already running. For security reasons, the Java interpreter can only be debugged if it is
started with the -debug option. When started with the -debug option, the Java interpreter
prints out a password that you must specify when starting the debugger with the
jdb

command.
The javah command
The
javah
command reads a Java class file and creates a C-language header file and stub file
to include in a C source file. This utility provides the “glue code” that allows you to call native
C or C++ methods from within a Java program. The generated header and source files are
used by C programs to reference object instance variables from native source code. The .h
file contains a struct definition whose layout parallels the layout of the corresponding class.
The fields in the struct correspond to instance variables in the class. The native method
interface, JNI, does not require header information or stub files. You can use the
javah
utility
with the -jni option to generate native method function prototypes that are needed for
JNI-style native methods. The result is placed in the .h file. If you use native methods, your
application is not 100 percent pure Java and, therefore, is not directly portable across
platforms. Native methods are, by nature, platform or system specific.
The javap command
The
javap
command starts the Java disassembler, which disassembles a class file. Its output
depends on the options that you use. If you do not specify any options, the
javap
command
prints out the public fields and methods of the classes that are passed to it. The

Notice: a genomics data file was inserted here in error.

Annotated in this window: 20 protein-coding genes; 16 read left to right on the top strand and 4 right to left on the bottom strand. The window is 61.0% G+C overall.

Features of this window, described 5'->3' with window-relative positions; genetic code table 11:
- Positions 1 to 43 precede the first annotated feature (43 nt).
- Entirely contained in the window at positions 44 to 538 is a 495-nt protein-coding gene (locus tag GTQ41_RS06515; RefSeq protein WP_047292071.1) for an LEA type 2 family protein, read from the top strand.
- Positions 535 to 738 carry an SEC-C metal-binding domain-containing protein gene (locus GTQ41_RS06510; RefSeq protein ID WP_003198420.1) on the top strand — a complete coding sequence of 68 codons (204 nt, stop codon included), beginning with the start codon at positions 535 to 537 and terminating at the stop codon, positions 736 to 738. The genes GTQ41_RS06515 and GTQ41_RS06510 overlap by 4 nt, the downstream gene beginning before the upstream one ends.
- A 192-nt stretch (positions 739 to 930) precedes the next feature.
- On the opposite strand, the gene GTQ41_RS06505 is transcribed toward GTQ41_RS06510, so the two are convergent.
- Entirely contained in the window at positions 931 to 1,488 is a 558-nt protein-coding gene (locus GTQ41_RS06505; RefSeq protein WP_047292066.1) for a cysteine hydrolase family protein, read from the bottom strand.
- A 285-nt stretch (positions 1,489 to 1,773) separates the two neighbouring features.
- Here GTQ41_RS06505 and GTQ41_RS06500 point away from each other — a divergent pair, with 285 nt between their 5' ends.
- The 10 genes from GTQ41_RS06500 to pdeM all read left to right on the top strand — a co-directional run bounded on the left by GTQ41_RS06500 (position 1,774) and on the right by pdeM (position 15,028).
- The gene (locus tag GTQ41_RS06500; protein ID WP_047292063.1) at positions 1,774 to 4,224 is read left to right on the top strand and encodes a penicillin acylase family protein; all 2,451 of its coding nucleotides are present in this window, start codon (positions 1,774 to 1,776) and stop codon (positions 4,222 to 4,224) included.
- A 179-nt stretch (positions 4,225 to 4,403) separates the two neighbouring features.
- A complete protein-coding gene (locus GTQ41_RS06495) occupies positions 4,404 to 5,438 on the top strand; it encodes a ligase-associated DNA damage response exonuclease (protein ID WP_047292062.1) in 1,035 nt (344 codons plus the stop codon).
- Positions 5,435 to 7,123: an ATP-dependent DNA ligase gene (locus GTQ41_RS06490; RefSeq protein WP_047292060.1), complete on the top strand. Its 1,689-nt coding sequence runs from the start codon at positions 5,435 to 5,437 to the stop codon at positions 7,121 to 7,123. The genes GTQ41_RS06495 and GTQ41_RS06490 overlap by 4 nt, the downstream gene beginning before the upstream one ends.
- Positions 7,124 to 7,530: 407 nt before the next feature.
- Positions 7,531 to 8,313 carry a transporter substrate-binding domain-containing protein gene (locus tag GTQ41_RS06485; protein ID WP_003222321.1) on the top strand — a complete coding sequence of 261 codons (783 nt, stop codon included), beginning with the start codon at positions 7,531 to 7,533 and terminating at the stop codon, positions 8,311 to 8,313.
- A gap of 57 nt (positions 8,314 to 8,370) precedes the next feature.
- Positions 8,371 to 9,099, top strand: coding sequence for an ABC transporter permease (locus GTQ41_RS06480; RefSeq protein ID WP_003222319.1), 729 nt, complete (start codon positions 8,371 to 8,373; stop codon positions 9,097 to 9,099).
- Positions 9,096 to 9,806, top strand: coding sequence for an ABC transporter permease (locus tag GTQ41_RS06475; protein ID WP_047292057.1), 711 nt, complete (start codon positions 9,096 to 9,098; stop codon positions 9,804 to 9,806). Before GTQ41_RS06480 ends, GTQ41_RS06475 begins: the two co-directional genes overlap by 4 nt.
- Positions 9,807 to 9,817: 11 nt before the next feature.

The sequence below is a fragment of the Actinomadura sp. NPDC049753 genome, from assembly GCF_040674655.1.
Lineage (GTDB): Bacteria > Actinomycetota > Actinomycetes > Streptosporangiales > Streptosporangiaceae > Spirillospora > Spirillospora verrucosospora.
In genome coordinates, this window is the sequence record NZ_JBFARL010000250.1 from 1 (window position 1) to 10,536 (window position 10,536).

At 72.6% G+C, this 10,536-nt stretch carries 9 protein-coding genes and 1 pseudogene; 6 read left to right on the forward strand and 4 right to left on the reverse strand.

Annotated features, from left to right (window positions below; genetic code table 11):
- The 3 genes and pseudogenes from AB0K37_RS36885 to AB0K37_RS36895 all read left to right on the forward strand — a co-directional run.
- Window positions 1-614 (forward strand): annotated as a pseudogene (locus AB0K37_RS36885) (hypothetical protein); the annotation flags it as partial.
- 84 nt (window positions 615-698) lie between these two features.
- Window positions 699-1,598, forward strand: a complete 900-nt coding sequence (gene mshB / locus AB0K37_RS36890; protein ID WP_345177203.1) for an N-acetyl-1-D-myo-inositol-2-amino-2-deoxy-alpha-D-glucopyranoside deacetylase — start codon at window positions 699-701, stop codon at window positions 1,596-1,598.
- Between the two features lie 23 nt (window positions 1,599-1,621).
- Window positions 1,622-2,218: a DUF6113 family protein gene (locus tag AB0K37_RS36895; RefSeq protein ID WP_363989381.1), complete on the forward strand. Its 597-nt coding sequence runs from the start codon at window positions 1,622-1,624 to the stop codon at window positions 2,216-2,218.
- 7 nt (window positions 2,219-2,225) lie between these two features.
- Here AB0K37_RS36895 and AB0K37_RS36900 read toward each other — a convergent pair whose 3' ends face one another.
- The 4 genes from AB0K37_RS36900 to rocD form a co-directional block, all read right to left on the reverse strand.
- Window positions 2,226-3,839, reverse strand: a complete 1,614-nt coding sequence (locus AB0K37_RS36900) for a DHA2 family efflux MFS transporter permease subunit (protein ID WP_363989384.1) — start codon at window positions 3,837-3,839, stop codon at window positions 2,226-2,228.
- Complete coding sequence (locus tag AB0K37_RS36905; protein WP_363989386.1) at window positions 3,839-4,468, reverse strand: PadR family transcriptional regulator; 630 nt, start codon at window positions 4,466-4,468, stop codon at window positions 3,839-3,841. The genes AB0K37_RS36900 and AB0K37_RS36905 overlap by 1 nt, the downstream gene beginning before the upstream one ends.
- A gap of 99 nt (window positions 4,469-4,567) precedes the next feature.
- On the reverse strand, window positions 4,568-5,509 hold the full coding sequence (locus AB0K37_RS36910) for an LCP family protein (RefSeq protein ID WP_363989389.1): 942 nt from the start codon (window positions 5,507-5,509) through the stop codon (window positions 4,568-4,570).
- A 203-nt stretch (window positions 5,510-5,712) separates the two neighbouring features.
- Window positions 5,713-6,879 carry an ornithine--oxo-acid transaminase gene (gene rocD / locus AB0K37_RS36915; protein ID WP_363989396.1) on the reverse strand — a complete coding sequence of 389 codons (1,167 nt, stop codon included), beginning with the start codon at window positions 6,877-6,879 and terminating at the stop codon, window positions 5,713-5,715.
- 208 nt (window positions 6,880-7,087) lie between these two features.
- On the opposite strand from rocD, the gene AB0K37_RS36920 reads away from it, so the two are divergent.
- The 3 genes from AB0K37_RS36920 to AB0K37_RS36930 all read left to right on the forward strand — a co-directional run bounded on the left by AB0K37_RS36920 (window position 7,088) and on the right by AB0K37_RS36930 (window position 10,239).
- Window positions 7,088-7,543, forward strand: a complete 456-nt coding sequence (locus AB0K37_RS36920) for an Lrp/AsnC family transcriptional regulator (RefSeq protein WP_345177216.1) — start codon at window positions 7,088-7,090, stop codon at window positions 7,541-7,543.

javap

command prints its output to stdout. This tool may be useful when the original source code is
no longer available and you need to reverse engineer a Java class. However, using this tool
may violate the license agreement for the class that you are disassembling.

Chapter 1. Java overview and iSeries implementation
15
The javadoc command
The
javadoc
command produces standard documentation for your Java classes. The
documentation is in HTML format and can be viewed by any browser. The
javadoc
command
generates one .html file for each .java file and each package it encounters. In addition, it
produces a class hierarchy file, named tree.html, and an index of the members, called
AllNames.html. If you want the
javadoc
command to produce additional information, you must
use the special form of comments in your Java source file. The
javadoc
command comments
start with /** and end with */. All of the text that is included between the opening /** tag and
the ending */ tag is added to the generated documentation.
The jar tool
The
jar
tool combines several Java class files into a single JAR file. You use JAR (.jar) files to
minimize Java applet download time and to simplify the Java application installation on
distributed clients and servers. The
jar
tool facilitates the packaging of Java applets or